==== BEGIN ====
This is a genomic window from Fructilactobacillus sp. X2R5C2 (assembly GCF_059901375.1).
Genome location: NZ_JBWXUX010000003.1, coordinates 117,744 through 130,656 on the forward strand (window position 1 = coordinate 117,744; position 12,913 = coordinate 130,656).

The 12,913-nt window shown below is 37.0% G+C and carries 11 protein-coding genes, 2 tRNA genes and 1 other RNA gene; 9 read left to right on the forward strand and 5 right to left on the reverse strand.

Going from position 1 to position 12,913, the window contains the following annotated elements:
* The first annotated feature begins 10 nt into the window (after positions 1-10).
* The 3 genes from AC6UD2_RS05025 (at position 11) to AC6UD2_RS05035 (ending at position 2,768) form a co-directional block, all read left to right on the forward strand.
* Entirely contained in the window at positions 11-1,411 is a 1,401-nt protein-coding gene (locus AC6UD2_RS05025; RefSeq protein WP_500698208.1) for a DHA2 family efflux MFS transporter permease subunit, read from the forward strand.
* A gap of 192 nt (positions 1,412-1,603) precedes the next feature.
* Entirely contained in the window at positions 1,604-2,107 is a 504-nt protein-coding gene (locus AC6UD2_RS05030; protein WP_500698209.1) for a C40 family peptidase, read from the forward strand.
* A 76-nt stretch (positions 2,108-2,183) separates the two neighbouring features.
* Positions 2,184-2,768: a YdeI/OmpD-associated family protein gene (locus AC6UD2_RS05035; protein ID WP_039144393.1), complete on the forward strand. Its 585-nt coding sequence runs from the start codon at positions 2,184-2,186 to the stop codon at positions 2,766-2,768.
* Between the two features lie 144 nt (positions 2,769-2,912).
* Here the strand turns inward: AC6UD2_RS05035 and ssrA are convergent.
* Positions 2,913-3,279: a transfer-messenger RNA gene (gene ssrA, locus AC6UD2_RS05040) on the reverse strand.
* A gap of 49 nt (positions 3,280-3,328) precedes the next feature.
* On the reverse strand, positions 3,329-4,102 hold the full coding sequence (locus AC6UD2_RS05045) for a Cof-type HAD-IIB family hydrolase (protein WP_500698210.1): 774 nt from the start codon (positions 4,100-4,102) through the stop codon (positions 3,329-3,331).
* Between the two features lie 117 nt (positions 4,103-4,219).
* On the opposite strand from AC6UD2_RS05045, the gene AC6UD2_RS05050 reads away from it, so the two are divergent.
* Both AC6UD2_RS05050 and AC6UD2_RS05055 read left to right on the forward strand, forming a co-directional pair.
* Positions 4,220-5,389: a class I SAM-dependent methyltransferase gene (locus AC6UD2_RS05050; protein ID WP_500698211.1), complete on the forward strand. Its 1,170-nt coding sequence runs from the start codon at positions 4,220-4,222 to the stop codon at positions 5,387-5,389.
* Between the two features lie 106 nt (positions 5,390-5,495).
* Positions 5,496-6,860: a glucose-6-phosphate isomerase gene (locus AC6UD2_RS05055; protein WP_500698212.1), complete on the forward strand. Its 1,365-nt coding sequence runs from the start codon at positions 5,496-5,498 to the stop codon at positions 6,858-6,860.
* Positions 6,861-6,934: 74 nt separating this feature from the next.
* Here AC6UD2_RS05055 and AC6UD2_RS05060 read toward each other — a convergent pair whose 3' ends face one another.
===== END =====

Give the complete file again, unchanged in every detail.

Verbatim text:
This is a genomic window from Fructilactobacillus sp. X2R5C2 (assembly GCF_059901375.1).
Genome location: NZ_JBWXUX010000003.1, coordinates 117,744 through 130,656 on the forward strand (window position 1 = coordinate 117,744; position 12,913 = coordinate 130,656).

The 12,913-nt window shown below is 37.0% G+C and carries 11 protein-coding genes, 2 tRNA genes and 1 other RNA gene; 9 read left to right on the forward strand and 5 right to left on the reverse strand.

Going from position 1 to position 12,913, the window contains the following annotated elements:
* The first annotated feature begins 10 nt into the window (after positions 1-10).
* The 3 genes from AC6UD2_RS05025 (at position 11) to AC6UD2_RS05035 (ending at position 2,768) form a co-directional block, all read left to right on the forward strand.
* Entirely contained in the window at positions 11-1,411 is a 1,401-nt protein-coding gene (locus AC6UD2_RS05025; RefSeq protein WP_500698208.1) for a DHA2 family efflux MFS transporter permease subunit, read from the forward strand.
* A gap of 192 nt (positions 1,412-1,603) precedes the next feature.
* Entirely contained in the window at positions 1,604-2,107 is a 504-nt protein-coding gene (locus AC6UD2_RS05030; protein WP_500698209.1) for a C40 family peptidase, read from the forward strand.
* A 76-nt stretch (positions 2,108-2,183) separates the two neighbouring features.
* Positions 2,184-2,768: a YdeI/OmpD-associated family protein gene (locus AC6UD2_RS05035; protein ID WP_039144393.1), complete on the forward strand. Its 585-nt coding sequence runs from the start codon at positions 2,184-2,186 to the stop codon at positions 2,766-2,768.
* Between the two features lie 144 nt (positions 2,769-2,912).
* Here the strand turns inward: AC6UD2_RS05035 and ssrA are convergent.
* Positions 2,913-3,279: a transfer-messenger RNA gene (gene ssrA, locus AC6UD2_RS05040) on the reverse strand.
* A gap of 49 nt (positions 3,280-3,328) precedes the next feature.
* On the reverse strand, positions 3,329-4,102 hold the full coding sequence (locus AC6UD2_RS05045) for a Cof-type HAD-IIB family hydrolase (protein WP_500698210.1): 774 nt from the start codon (positions 4,100-4,102) through the stop codon (positions 3,329-3,331).
* Between the two features lie 117 nt (positions 4,103-4,219).
* On the opposite strand from AC6UD2_RS05045, the gene AC6UD2_RS05050 reads away from it, so the two are divergent.
* Both AC6UD2_RS05050 and AC6UD2_RS05055 read left to right on the forward strand, forming a co-directional pair.
* Positions 4,220-5,389: a class I SAM-dependent methyltransferase gene (locus AC6UD2_RS05050; protein ID WP_500698211.1), complete on the forward strand. Its 1,170-nt coding sequence runs from the start codon at positions 4,220-4,222 to the stop codon at positions 5,387-5,389.
* Between the two features lie 106 nt (positions 5,390-5,495).
* Positions 5,496-6,860: a glucose-6-phosphate isomerase gene (locus AC6UD2_RS05055; protein WP_500698212.1), complete on the forward strand. Its 1,365-nt coding sequence runs from the start codon at positions 5,496-5,498 to the stop codon at positions 6,858-6,860.
* Positions 6,861-6,934: 74 nt separating this feature from the next.
* Here AC6UD2_RS05055 and AC6UD2_RS05060 read toward each other — a convergent pair whose 3' ends face one another.